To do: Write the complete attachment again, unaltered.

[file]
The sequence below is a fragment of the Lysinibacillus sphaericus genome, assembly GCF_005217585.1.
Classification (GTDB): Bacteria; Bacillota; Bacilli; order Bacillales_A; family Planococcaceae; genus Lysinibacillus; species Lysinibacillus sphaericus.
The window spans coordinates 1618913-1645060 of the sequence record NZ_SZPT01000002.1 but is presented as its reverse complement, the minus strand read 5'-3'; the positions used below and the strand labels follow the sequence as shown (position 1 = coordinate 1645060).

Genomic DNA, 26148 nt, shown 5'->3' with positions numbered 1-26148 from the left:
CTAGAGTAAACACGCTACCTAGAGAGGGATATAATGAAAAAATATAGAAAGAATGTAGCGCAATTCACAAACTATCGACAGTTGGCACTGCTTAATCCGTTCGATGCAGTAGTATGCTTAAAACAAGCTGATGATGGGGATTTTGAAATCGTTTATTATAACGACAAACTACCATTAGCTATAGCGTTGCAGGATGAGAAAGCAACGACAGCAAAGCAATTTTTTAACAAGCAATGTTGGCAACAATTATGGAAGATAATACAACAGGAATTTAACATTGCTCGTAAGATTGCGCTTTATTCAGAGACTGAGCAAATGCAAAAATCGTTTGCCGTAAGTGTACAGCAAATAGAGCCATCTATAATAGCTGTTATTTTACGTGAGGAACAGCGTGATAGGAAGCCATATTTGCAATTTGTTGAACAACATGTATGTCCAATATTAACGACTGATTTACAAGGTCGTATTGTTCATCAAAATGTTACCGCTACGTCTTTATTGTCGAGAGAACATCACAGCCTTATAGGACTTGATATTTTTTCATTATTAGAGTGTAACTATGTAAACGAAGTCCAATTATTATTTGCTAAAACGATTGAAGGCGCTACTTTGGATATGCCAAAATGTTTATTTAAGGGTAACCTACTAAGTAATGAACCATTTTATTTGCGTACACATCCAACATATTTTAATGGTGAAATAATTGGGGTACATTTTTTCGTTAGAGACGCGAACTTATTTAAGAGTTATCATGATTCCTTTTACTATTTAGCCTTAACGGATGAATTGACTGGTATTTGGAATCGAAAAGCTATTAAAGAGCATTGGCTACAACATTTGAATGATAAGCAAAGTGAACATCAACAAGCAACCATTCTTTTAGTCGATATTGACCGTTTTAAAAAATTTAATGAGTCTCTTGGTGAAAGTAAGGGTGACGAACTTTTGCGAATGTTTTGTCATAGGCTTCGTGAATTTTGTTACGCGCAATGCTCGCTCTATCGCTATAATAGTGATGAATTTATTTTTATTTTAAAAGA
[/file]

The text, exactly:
The sequence below is a fragment of the Lysinibacillus sphaericus genome, assembly GCF_005217585.1.
Classification (GTDB): Bacteria; Bacillota; Bacilli; order Bacillales_A; family Planococcaceae; genus Lysinibacillus; species Lysinibacillus sphaericus.
The window spans coordinates 1618913-1645060 of the sequence record NZ_SZPT01000002.1 but is presented as its reverse complement, the minus strand read 5'-3'; the positions used below and the strand labels follow the sequence as shown (position 1 = coordinate 1645060).

Genomic DNA, 26148 nt, shown 5'->3' with positions numbered 1-26148 from the left:
CTAGAGTAAACACGCTACCTAGAGAGGGATATAATGAAAAAATATAGAAAGAATGTAGCGCAATTCACAAACTATCGACAGTTGGCACTGCTTAATCCGTTCGATGCAGTAGTATGCTTAAAACAAGCTGATGATGGGGATTTTGAAATCGTTTATTATAACGACAAACTACCATTAGCTATAGCGTTGCAGGATGAGAAAGCAACGACAGCAAAGCAATTTTTTAACAAGCAATGTTGGCAACAATTATGGAAGATAATACAACAGGAATTTAACATTGCTCGTAAGATTGCGCTTTATTCAGAGACTGAGCAAATGCAAAAATCGTTTGCCGTAAGTGTACAGCAAATAGAGCCATCTATAATAGCTGTTATTTTACGTGAGGAACAGCGTGATAGGAAGCCATATTTGCAATTTGTTGAACAACATGTATGTCCAATATTAACGACTGATTTACAAGGTCGTATTGTTCATCAAAATGTTACCGCTACGTCTTTATTGTCGAGAGAACATCACAGCCTTATAGGACTTGATATTTTTTCATTATTAGAGTGTAACTATGTAAACGAAGTCCAATTATTATTTGCTAAAACGATTGAAGGCGCTACTTTGGATATGCCAAAATGTTTATTTAAGGGTAACCTACTAAGTAATGAACCATTTTATTTGCGTACACATCCAACATATTTTAATGGTGAAATAATTGGGGTACATTTTTTCGTTAGAGACGCGAACTTATTTAAGAGTTATCATGATTCCTTTTACTATTTAGCCTTAACGGATGAATTGACTGGTATTTGGAATCGAAAAGCTATTAAAGAGCATTGGCTACAACATTTGAATGATAAGCAAAGTGAACATCAACAAGCAACCATTCTTTTAGTCGATATTGACCGTTTTAAAAAATTTAATGAGTCTCTTGGTGAAAGTAAGGGTGACGAACTTTTGCGAATGTTTTGTCATAGGCTTCGTGAATTTTGTTACGCGCAATGCTCGCTCTATCGCTATAATAGTGATGAATTTATTTTTATTTTAAAAGA